“We believe these results are further evidence that Amazon’s investment in infrastructure, logistics, and Web services is accelerating market share gains, cash flow growth and continued high returns on invested capital,” Goldman Sachs analysts wrote in a client note.

Goldman, which has a “buy” rating on Amazon, raised its price target to $800 from $720.

Amazon’s stock rose as much as 12 percent to $669.98 in morning trading.

Revenue in Amazon’s three main businesses – online retailing in North America, international online retailing, and cloud business Amazon Web Services (AWS) – swelled 27 percent, 26 percent and 64 percent respectively.

. . . .

At least 22 brokerages raised their price targets, to a median of $777.50. JP Morgan was the most bullish with a target of $915, an increase from $822.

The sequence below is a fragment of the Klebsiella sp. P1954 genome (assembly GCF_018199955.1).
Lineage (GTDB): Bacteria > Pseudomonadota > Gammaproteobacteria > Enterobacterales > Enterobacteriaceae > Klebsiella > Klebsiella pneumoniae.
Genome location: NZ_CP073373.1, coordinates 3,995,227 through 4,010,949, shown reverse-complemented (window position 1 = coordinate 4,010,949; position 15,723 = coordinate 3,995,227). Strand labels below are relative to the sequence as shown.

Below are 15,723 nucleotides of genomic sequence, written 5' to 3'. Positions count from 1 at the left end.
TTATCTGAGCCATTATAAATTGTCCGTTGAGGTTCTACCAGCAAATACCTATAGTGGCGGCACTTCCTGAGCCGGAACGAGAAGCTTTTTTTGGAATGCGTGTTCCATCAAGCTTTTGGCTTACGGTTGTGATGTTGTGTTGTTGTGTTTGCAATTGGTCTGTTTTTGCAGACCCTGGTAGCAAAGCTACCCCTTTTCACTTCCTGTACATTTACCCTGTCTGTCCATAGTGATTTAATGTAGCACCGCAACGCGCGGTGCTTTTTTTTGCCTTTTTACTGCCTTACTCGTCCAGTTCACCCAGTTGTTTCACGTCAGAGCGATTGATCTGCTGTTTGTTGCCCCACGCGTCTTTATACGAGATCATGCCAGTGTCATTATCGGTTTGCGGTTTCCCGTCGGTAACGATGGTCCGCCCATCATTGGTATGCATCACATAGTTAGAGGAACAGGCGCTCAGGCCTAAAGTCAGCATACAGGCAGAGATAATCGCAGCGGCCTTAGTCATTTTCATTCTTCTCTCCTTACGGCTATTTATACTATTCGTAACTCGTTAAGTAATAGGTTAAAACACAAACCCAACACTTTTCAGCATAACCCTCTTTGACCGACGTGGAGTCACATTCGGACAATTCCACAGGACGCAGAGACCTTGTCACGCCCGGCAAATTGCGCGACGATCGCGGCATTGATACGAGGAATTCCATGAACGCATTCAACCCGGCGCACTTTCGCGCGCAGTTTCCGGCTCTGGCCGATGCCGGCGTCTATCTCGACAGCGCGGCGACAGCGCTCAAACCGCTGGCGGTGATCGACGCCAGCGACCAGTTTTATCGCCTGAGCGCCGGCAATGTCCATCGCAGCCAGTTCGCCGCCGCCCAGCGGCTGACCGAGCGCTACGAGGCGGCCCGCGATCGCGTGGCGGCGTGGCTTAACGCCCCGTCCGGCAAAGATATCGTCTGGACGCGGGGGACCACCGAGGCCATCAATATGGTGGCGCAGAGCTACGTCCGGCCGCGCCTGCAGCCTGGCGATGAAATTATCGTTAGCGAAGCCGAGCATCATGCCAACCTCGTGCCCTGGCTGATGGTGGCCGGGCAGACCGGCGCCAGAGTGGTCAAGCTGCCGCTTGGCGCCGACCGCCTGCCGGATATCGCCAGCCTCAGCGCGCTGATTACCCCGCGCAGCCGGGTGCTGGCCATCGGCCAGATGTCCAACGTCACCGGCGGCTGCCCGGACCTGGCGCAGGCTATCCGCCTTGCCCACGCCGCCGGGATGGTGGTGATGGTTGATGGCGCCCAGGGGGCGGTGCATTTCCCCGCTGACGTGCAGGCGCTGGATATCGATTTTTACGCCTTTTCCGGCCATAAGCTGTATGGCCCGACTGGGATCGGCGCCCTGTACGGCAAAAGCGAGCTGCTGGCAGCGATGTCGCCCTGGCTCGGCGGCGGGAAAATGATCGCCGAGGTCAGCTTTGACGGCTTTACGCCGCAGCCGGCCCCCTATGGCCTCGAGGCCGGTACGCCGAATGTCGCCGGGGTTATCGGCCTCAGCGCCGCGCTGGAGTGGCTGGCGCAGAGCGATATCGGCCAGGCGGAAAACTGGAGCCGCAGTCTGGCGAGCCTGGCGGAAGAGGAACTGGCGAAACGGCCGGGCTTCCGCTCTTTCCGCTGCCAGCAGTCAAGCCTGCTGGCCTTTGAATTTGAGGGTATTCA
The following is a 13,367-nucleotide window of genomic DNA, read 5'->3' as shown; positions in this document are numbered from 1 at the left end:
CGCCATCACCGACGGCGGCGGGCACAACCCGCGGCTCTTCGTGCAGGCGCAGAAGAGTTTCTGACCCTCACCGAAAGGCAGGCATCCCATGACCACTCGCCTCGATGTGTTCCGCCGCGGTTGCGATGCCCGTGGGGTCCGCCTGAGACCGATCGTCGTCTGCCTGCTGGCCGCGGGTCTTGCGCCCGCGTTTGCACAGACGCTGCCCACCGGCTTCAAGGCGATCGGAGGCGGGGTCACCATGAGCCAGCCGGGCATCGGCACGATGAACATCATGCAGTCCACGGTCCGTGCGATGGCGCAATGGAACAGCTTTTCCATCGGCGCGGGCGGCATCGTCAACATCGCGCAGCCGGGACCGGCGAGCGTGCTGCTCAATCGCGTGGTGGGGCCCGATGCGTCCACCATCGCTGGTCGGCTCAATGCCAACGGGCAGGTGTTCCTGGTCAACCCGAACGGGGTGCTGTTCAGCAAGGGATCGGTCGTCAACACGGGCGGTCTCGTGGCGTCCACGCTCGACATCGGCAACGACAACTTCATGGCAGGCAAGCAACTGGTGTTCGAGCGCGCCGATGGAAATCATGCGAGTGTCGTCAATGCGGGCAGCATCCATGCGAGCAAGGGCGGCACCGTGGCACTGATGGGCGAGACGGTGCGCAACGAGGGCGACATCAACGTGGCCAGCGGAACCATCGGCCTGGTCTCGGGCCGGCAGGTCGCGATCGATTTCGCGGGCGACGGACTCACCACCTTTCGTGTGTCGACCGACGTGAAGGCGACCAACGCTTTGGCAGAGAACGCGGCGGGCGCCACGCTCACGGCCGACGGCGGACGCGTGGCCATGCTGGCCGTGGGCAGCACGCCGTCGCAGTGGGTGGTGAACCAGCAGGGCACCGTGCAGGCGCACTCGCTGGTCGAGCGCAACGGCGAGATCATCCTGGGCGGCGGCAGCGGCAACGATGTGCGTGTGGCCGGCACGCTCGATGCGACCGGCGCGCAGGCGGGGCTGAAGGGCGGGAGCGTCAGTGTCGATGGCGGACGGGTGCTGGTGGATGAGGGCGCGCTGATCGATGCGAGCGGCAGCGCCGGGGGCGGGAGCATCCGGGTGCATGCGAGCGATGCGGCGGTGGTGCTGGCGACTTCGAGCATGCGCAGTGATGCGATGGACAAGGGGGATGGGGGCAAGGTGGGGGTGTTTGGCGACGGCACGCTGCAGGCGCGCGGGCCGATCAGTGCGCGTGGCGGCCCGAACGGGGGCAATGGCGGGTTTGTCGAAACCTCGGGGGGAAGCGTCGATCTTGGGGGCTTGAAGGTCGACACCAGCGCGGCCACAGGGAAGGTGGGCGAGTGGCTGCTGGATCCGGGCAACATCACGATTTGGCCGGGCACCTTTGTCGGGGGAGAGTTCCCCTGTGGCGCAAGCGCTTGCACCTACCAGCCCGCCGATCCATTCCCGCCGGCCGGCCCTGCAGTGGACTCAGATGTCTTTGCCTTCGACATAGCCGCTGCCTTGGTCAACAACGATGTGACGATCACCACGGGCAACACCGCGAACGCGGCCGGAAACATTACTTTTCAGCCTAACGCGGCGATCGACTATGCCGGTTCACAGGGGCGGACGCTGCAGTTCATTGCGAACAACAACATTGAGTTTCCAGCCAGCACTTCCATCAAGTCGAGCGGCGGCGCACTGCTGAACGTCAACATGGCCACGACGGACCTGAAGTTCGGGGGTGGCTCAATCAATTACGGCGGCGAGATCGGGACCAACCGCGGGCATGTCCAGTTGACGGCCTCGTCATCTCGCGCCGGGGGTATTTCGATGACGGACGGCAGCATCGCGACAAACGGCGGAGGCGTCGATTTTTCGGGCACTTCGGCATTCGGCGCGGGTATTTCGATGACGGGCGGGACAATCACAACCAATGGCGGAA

At that price, Amazon would be valued at $432 billion, making it the third-largest U.S.-listed company by market value, behind Apple Inc and Google parent Alphabet Inc, both of which posted disappointing quarterly results.

At current prices, Amazon is valued at about $317 billion, up about $35 billion from Thursday’s close.

Amazon shares, which have gained 40 percent in the past year, trade at 98.7 times forward earnings, indicating that investors see huge potential for more growth. Apple trades at 10.8 times earnings, while Alphabet trades at 19.9 times.

Link to the rest at Reuters

Karl Ove Knausgaard Became a Literary Sensation by Exposing His Every Secret

2 May 2016

From The New Republic: